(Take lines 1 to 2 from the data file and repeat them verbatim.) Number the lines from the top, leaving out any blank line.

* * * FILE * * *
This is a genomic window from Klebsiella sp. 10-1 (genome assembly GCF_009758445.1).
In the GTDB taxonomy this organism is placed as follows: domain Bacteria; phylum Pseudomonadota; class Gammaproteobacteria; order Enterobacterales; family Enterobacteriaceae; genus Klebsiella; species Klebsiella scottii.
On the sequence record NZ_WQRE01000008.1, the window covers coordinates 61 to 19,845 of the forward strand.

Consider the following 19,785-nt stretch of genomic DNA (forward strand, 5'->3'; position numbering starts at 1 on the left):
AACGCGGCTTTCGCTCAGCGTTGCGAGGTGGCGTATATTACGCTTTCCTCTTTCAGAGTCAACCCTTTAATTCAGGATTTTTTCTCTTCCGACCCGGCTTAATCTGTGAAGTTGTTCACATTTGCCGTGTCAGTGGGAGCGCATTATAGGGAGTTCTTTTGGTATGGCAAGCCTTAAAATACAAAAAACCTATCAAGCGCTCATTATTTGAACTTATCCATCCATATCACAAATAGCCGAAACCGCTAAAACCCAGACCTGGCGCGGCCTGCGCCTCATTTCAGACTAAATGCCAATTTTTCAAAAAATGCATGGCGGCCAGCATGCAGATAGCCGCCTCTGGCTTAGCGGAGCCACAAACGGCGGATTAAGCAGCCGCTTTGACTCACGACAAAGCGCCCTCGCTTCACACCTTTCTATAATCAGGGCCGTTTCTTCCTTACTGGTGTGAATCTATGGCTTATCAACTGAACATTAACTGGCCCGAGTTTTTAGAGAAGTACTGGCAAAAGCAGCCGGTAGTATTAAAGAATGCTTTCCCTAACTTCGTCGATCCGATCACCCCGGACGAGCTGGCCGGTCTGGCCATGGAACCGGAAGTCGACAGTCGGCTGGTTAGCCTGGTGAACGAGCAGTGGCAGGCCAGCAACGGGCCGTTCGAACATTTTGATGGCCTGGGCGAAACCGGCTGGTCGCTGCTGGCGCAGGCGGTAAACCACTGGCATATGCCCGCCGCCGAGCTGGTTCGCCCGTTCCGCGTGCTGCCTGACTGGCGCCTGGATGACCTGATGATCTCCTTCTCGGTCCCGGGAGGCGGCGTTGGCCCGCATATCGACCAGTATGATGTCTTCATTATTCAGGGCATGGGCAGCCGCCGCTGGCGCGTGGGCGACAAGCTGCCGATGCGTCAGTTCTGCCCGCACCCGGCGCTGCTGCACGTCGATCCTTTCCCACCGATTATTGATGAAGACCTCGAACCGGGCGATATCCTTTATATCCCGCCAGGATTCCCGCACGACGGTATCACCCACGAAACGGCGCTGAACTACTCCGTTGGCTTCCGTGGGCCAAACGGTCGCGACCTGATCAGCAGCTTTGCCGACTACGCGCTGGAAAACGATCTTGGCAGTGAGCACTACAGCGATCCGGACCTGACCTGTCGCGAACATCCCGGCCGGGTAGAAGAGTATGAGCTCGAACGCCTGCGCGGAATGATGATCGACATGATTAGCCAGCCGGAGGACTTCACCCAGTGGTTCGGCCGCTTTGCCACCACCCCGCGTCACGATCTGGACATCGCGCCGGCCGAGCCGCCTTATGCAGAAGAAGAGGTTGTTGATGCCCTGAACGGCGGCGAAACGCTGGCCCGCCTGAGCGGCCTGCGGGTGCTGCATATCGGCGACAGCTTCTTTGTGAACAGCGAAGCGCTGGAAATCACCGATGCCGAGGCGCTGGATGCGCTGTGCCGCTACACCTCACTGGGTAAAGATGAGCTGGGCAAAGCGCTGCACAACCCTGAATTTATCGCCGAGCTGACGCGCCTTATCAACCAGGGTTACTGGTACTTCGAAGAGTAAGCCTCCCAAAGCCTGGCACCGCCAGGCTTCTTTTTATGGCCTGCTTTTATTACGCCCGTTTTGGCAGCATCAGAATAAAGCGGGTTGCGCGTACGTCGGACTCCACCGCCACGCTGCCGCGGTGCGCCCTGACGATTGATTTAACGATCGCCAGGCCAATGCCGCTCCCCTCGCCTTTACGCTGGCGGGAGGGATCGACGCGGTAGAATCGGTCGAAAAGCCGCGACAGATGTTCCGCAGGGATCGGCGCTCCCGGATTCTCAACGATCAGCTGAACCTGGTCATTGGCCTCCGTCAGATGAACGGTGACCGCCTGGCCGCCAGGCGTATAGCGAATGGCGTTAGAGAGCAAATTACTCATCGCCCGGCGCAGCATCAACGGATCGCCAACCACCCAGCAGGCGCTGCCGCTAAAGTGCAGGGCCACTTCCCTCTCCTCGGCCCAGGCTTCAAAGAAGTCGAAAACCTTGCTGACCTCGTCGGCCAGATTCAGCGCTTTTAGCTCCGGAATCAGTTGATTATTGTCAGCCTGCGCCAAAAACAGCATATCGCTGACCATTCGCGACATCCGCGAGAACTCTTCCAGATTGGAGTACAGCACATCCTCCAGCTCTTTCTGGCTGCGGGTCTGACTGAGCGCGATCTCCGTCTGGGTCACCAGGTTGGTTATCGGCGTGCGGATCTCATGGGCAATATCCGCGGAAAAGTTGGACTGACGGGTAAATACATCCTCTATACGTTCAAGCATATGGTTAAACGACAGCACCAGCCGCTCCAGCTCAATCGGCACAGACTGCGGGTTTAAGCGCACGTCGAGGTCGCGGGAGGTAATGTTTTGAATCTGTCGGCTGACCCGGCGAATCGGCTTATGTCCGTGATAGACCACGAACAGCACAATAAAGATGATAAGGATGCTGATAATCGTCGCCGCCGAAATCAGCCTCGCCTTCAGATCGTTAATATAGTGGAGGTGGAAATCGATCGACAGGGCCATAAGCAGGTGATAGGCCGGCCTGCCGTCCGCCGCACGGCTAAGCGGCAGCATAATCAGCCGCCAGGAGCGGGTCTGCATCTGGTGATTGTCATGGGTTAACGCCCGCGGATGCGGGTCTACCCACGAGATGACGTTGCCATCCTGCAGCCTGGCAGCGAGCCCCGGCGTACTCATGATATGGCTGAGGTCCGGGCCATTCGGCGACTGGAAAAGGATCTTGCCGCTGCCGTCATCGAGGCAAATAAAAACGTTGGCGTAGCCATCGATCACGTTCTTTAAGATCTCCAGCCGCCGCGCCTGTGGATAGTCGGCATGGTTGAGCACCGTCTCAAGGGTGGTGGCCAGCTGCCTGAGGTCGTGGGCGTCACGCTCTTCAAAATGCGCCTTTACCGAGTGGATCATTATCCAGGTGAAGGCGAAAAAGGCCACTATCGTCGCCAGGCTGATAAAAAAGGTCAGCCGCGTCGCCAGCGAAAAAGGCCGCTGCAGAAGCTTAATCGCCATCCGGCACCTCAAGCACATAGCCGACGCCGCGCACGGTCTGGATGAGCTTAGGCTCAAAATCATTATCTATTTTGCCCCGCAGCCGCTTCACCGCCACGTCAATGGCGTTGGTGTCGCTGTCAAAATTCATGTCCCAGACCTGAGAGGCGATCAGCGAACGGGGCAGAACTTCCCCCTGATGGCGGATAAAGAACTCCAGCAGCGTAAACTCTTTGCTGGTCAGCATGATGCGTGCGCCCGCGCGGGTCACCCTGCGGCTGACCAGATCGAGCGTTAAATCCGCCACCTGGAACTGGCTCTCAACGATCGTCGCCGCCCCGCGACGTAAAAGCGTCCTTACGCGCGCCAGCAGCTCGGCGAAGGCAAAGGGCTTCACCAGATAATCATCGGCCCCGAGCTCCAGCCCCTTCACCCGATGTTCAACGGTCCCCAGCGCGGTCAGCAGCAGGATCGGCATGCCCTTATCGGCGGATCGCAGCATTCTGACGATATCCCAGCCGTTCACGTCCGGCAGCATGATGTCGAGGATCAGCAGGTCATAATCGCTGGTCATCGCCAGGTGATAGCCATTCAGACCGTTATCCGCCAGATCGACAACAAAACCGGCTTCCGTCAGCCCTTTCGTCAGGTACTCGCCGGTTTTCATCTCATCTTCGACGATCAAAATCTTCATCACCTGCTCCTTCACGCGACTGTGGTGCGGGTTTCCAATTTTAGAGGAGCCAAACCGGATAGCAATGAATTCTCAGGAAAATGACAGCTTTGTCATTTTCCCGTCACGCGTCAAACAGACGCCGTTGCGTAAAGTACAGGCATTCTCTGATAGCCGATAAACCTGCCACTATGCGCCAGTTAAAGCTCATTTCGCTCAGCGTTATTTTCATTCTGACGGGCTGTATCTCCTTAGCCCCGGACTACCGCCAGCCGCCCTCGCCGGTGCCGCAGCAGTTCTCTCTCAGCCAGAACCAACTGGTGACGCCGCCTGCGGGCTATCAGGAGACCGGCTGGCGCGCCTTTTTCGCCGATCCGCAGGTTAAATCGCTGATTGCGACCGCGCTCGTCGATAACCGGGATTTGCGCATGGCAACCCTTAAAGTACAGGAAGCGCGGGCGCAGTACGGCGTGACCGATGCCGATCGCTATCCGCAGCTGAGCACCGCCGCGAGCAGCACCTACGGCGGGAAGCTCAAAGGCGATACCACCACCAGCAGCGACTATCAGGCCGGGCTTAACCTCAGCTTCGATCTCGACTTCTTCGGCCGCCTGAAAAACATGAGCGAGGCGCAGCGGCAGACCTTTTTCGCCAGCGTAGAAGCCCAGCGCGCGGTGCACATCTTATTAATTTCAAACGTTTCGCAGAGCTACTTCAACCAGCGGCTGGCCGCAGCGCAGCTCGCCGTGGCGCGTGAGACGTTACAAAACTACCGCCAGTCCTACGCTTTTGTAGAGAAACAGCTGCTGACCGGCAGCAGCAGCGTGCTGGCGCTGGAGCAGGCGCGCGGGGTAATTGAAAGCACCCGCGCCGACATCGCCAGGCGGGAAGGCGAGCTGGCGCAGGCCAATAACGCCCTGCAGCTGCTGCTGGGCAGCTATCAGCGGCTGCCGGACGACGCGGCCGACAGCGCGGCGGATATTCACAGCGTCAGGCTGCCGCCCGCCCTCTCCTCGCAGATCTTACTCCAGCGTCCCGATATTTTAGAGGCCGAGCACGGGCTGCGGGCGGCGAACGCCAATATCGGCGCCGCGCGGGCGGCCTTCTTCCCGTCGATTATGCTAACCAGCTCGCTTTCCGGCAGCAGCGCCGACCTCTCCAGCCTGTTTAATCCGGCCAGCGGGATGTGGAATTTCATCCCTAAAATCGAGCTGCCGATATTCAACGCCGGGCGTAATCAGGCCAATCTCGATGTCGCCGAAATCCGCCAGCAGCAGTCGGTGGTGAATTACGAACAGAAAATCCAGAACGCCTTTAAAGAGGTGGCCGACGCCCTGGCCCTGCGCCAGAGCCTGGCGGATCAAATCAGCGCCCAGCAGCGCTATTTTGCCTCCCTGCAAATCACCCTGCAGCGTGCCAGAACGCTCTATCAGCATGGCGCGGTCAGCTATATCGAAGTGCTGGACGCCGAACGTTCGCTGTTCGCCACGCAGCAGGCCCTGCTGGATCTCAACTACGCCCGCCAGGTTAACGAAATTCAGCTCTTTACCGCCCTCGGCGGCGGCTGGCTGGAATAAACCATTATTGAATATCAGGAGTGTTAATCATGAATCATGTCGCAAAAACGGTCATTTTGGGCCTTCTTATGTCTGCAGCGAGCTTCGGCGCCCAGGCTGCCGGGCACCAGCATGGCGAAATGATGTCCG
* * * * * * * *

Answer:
This is a genomic window from Klebsiella sp. 10-1 (genome assembly GCF_009758445.1).
In the GTDB taxonomy this organism is placed as follows: domain Bacteria; phylum Pseudomonadota; class Gammaproteobacteria; order Enterobacterales; family Enterobacteriaceae; genus Klebsiella; species Klebsiella scottii.